This Sussex Life: Jason Oliver, Director of IT. "I’ve had a year of turning over all the rocks.”
Jason Oliver, the University of Sussex’s Director of IT, talks about the progress he’s made since arriving last September – and the joy of his garden tractor.
Almost every activity we undertake, both in our professional and personal lives, is underpinned by technology. It’s not meant to make me sound like an egomaniac, but I love having the ability to influence the success of institutions and see how I can make people’s lives easier. For me, the IT is the least important part. It’s understanding the challenges that people face and then contemplating how technology can support them that I’m passionate about.
There’s a lot to do here. When I was leading IT at the Royal Opera House, and then the Science Museum Group, I knew immediately what I had to do and how long it would take. I left both institutions after around three years, feeling as though I had completely delivered what I had intended to do, which was to turn them from analogue to digital organisations. At the end of my first week at Sussex, I sat the ITS leadership down and said this was a seven-year piece of work. Nothing has happened to change my view.
I’ve had a year of turning over all the rocks. It’s been a year of discovery. There has been a historic lack of love towards our IT infrastructure, and a disparity between what our students want and need to thrive in their academic and personal endeavours. So year one is about discovery. Years two, three and four are about relaying the foundations. And years five, six and seven are about starting to add value and set us apart in the sector.
I am from a proper working-class family in Essex. I grew up in a rough part of town. But I’ve always had a strong work ethic. At 15 was working in a restaurant. By 17 I was running it. I probably learned more from working in that industry that I use today than from anywhere else in my career. I learned about customer service, about dealing with people, about handling money, and the importance of reputation.
I studied criminology at Lincoln University the first year it opened. I was 21 and at the time I was working at Ford in Dagenham. But I had a row with someone and I’d walked out. It was during clearing, so I thought I would go to university. My mum said I couldn’t as I didn’t have any A levels. That was true. I hadn’t got on with sixth form college. But I phoned up Lincoln and talked them into giving me an unconditional offer. Within a month I was there. I loved it. I’d always been able to write and I learned that university is as much about being able to write effectively and construct an argument as anything else. I got a 2:1. Probably could have got a first if I had applied myself properly. I’ve changed a lot over the years!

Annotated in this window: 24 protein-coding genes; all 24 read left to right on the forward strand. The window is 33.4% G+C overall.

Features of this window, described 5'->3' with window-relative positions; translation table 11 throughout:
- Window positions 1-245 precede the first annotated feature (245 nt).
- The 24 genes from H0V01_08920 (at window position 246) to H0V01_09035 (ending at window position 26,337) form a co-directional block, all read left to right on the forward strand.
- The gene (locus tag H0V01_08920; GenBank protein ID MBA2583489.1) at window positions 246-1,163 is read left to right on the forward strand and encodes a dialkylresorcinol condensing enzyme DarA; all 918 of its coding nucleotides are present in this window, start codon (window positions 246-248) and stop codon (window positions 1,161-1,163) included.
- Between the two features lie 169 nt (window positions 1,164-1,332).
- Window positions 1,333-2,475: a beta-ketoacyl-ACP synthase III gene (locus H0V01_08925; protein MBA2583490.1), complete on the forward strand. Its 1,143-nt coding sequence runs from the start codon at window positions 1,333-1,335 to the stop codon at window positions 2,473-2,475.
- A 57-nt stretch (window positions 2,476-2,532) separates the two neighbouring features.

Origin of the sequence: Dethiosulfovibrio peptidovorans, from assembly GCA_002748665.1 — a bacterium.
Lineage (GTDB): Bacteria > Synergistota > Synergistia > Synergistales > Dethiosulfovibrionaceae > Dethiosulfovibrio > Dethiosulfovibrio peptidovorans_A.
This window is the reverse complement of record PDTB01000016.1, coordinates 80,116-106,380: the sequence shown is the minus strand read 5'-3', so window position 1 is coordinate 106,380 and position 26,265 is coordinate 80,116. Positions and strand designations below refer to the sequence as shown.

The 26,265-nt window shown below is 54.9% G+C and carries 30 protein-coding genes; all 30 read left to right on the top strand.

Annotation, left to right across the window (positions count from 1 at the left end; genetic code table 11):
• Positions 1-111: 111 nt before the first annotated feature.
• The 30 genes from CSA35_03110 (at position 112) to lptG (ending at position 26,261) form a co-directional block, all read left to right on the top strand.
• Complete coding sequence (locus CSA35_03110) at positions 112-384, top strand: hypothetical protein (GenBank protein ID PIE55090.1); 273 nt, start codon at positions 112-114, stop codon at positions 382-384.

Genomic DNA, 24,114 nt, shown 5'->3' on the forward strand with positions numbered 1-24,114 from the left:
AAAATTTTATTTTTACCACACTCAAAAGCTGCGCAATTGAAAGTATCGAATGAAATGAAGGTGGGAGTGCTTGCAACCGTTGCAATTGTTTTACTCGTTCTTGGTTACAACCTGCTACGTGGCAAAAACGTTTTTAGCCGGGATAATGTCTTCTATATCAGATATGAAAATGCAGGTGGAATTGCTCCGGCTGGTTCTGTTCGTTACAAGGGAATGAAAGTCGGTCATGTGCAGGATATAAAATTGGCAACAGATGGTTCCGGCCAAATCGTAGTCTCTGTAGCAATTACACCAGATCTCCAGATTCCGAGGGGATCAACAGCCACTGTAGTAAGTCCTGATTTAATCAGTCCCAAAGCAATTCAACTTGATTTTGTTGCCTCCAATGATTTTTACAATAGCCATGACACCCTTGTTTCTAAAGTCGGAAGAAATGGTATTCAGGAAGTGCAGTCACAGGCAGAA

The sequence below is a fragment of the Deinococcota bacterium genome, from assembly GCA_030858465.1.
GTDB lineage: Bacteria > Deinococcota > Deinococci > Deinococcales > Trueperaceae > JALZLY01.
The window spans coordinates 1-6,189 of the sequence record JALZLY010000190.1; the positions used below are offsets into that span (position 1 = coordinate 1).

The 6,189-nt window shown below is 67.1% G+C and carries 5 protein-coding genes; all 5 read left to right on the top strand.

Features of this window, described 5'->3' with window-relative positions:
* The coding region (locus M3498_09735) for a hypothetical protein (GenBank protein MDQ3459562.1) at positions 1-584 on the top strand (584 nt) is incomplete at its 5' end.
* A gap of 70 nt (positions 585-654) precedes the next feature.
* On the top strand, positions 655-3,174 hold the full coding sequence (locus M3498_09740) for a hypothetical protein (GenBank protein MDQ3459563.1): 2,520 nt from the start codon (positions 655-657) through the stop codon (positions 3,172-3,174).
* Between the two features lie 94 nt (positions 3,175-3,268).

I went from there to the Home Office, then I took a job in a non-departmental public body and my first task was to do an exit strategy for an IT contract. I did it so successfully that the Board asked if I could build an IT department. Twenty years later I’m still in that field. I never wanted to be a lawyer. I really enjoyed the cut and thrust of negotiation, but case law just didn’t do it for me.
I can’t write a line of code to save my life. I’m not a techie. But I understand the principles, the concepts and how it hangs together. I describe myself foremost as a director of the University. My portfolio happens to be IT, but I will also be commenting on estates, marketing, finance, HR, academic … all sorts. I will insert myself into all those conversations. I am the Professional Services lead for sustainability. I am also a trustee of Sussex Estates and Facilities, and I am working with an external company to look at our project management. My role might say IT but the reality is far more varied.
A priority for me has been understanding my team and changing the culture. When I arrived, I noticed that there was a real silo mentality and teams didn’t mix with each other. But a few months ago I saw that people from different teams were at each other’s desks, talking to each other. They were socialising and coming together to work. That’s an achievement.
My ambition knows no bounds. That’s a bit tongue-in-cheek but I am ambitious for us to be the best we can be. We have big projects that involve replacing all of our networks, wired and wireless. What we currently don’t do is provide our students with the right tools to be able to work unless they are at one of our fixed terminals on campus. Giving them access to software for their own devices will be transformative. Then you can reimagine cluster spaces where we currently have computer terminals.
A Sussex student should be able to work as effectively on a beach in Barbados as on our physical campus. We have ambitions over the next four years to quadruple the amount of Online Distance Learning offers. We will always be constrained by the size of our campus for the number of physical bodies, but never by ODL. It’s an opportunity for us to grow significantly.
I moved from Essex after there was a stabbing outside my daughter’s school. My wife and I decided we couldn’t live there anymore. We now live in a little village in East Sussex. We have a big back garden, where I enjoy driving my tractor and watching the kids on their quad-bikes. I have a side gate onto the Cuckoo Trail, where I walk my dog. We get buzzards and pheasants in the garden. It couldn’t be more peaceful – and different!
I am generally at work by 7.30am and I leave about 5pm. I have dinner with the kids, and then at 8pm, when they go to sleep, I am back online doing the papers for the following day – or my wife and I sit and watch a TV programme. I am often online until 11pm, three or four nights of the week. But I love what I do. It’s a part of me. It’s what gives me fulfilment.
This profile is part of our This Sussex Life series.